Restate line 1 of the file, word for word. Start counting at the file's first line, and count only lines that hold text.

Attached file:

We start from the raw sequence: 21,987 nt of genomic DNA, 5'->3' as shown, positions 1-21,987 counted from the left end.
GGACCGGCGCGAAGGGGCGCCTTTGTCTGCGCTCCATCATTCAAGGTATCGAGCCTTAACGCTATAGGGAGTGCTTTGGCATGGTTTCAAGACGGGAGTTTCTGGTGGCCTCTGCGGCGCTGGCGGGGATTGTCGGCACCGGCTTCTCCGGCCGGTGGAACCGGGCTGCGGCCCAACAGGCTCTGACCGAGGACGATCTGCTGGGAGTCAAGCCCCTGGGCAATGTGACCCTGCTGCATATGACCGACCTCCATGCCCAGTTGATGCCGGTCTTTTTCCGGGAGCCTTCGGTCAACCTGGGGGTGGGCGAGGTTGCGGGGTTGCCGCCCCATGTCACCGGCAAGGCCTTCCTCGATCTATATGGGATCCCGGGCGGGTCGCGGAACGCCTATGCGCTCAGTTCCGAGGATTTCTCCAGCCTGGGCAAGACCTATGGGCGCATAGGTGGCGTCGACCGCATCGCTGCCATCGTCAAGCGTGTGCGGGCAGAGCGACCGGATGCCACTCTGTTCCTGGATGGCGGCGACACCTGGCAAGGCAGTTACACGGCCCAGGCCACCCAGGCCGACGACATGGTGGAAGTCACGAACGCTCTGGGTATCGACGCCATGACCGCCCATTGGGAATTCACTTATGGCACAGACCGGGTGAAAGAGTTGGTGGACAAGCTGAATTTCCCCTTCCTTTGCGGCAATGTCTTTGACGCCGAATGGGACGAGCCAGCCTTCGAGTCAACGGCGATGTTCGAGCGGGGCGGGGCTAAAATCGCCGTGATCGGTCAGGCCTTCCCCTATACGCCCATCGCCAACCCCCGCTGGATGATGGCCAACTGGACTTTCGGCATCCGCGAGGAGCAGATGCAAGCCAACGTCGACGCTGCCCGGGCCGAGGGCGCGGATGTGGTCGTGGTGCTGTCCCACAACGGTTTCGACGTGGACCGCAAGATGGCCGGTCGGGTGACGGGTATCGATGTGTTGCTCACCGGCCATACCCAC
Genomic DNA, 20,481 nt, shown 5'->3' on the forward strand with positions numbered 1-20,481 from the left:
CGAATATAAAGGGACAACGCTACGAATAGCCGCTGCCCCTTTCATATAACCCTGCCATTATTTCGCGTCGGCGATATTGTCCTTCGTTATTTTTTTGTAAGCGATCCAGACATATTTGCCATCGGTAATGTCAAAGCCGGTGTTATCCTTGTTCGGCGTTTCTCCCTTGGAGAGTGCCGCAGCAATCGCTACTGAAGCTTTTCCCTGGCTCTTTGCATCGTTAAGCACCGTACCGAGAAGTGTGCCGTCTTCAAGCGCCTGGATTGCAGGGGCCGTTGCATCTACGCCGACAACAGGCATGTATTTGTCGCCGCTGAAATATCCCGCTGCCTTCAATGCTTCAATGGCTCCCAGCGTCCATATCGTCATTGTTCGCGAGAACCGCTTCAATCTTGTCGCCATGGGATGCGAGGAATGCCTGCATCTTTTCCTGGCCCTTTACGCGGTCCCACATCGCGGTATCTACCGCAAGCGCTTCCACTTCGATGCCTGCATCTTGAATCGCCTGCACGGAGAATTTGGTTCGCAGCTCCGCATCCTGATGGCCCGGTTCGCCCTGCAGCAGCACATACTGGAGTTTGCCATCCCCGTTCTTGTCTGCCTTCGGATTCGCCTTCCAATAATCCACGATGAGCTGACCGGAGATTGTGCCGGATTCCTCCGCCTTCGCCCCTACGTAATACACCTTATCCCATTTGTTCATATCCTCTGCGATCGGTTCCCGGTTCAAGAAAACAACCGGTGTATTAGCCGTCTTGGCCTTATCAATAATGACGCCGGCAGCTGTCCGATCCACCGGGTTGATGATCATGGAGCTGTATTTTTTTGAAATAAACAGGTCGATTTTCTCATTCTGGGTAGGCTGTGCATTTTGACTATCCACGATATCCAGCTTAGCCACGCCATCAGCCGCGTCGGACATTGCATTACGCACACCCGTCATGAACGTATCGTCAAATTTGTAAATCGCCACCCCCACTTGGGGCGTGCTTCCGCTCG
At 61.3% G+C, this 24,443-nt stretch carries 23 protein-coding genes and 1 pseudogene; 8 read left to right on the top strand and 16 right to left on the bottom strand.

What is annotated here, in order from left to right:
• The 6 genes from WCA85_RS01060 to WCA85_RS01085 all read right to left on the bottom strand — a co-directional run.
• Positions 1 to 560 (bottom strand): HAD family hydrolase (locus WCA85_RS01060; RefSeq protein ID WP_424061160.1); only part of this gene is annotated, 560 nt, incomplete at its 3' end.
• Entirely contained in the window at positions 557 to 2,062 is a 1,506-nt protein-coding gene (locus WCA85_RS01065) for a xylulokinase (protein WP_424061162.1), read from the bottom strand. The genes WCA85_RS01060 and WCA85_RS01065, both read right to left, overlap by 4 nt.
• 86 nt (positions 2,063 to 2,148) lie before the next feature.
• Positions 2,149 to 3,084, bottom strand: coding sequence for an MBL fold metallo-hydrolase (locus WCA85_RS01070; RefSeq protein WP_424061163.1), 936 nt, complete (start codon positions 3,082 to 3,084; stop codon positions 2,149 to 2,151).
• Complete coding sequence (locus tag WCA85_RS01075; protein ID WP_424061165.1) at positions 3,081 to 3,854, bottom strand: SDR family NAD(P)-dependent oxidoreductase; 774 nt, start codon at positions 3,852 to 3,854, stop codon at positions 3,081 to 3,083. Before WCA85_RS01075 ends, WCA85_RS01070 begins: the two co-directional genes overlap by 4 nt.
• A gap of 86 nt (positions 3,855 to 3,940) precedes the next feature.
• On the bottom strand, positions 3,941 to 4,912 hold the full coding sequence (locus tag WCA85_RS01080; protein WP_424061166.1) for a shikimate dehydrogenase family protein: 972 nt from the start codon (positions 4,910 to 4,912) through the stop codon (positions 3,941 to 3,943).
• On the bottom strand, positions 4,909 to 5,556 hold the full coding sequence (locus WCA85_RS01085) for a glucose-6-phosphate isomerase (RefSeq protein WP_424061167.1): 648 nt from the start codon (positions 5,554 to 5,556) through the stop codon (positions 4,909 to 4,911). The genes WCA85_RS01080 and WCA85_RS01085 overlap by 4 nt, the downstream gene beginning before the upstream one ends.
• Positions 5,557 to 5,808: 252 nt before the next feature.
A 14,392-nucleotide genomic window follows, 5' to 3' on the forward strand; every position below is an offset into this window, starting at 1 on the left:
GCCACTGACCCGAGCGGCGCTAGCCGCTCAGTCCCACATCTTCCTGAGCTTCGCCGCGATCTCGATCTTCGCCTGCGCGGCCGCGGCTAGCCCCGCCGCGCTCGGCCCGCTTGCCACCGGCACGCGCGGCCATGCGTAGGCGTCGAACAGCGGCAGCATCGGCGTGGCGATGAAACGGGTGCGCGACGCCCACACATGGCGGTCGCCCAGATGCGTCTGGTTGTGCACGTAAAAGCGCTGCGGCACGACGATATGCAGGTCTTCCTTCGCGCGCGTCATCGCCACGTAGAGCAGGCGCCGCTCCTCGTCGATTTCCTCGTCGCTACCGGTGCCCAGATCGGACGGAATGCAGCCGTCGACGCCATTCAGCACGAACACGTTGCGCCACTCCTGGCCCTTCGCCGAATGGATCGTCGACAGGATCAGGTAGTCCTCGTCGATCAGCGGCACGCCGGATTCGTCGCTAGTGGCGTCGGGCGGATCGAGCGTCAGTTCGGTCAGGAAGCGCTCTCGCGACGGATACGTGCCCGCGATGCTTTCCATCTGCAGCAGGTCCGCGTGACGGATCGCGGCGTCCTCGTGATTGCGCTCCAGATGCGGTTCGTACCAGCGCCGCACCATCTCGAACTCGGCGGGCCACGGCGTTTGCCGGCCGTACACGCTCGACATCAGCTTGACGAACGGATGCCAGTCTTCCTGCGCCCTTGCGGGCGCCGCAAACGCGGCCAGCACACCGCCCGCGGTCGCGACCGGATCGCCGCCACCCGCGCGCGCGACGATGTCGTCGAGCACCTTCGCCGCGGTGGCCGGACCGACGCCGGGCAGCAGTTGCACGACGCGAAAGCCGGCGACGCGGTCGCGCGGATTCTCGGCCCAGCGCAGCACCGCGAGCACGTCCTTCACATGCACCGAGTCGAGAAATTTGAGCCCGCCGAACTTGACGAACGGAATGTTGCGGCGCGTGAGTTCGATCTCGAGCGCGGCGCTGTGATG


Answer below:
We start from the raw sequence: 21,987 nt of genomic DNA, 5'->3' as shown, positions 1-21,987 counted from the left end.